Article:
Civil asset forfeiture laws in the U.S. were originally created to allow law enforcement agencies to strip drug king-pins of their Miami Vice-style speed boats, and couch forts made out money. Now, however, criticism of these laws is growing louder, as many say they now overreach and seize private property from citizens who haven’t been convicted of crimes. One recent example centers around a woman who lost her car for an offense she didn’t commit, then had to spend thousands to get it back.
TV station KSTP reported a story on Minnesota’s state police having the legal right to seize and sell someone’s personal property without conviction, then keep 100 percent of the proceeds. It was brought to light after Minnesota State Patrol officers seized a woman’s 2013 Chevrolet Camaro after a DWI traffic stop. Her car was taken away even though she was not driving, nor charged with drunk driving, the story said.
According to KSTP, the Camaro owner, Emma Dietrich, decided to let her coworker drive them home after she did not feel safe enough to drive. The coworker was clocked at over 100 mph and stopped by state troopers. Dietrich did not know the driver had a prior DWI infraction. When he refused to take a breathalyzer test, he was arrested, and the car was seized under Minnesota’s forfeiture law.
Now, the logic behind this rule is that police will seize and sell vehicles belonging to repeated drunk drivers to prevent them from doing it again. KSTP reports that three out of four vehicles seized between 2016 and 2018 were from drunk driving-related arrests. But in Dietrich’s case, she was riding shotgun in her own car and it was still taken away from her.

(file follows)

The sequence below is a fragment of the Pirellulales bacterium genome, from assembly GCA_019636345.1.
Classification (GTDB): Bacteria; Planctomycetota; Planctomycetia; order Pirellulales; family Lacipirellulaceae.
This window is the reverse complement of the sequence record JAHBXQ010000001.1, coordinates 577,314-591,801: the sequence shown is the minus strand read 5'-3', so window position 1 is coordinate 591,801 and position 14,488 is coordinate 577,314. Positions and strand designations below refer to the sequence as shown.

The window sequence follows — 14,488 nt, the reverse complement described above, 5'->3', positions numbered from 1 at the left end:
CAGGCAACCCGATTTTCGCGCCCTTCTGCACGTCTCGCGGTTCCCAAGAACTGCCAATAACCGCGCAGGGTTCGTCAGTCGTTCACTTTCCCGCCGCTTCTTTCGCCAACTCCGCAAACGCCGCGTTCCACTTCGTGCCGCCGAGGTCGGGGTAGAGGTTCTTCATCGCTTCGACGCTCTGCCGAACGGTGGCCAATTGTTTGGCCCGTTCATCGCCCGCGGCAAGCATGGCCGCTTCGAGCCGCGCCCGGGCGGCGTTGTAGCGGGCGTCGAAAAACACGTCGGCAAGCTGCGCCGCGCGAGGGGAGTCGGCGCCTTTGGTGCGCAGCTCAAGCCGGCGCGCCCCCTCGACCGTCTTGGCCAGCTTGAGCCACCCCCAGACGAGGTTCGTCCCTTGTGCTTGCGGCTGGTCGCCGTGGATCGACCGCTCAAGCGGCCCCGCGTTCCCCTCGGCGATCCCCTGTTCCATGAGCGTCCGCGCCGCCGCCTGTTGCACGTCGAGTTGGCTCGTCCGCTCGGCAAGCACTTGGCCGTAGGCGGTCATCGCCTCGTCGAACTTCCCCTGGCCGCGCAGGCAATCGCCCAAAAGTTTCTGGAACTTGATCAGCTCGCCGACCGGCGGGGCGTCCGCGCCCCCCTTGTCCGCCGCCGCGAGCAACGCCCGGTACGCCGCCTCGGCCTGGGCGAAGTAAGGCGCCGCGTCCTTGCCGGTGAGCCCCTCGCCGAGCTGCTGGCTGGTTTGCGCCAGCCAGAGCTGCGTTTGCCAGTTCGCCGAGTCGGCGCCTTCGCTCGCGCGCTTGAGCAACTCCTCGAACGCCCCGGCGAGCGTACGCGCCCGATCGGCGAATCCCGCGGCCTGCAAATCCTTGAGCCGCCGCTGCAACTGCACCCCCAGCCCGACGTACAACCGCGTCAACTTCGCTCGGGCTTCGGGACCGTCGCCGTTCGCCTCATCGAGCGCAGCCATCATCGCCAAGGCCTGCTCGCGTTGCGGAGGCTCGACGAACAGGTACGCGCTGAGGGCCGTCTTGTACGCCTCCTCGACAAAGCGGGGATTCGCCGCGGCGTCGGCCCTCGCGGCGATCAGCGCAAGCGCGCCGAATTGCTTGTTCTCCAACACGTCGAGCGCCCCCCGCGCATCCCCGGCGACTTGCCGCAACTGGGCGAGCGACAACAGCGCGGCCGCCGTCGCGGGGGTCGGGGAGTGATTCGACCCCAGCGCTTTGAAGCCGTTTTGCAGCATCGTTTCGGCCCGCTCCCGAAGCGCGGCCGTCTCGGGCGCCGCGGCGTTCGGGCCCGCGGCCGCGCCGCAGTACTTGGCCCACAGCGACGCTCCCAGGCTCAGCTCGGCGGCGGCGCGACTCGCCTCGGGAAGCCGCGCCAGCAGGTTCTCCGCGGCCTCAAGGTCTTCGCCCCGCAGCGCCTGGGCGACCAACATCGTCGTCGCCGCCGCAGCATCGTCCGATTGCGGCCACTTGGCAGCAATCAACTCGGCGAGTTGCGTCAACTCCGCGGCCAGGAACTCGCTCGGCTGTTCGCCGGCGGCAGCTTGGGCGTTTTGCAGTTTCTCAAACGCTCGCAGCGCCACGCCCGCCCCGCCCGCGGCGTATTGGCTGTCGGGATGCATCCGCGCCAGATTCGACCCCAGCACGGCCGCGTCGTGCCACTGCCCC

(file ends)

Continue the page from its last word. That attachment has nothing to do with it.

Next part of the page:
After giving up a long and bizarre civil lawsuit process, made worse by this year’s COVID-19 pandemic, Dietrich had to give up and pay the state police $4,000 to get her own car back. As a bonus, the Camaro now has to wear “whiskey plates,” used by police to identify vehicles with prior drinking and driving convictions even though Dietrich was never charged with driving under the influence.
One detail in the KSTP investigation showed that Minnesota’s state cops have seized nearly 14,000 vehicles in the last three years and generated close to $10 million in revenue in the process. Yet I have to wonder how many of those vehicles were cases like the one Dietrich was involved in—people who weren’t even convicted of crimes, and worse, who couldn’t afford to buy back their own car like she did.
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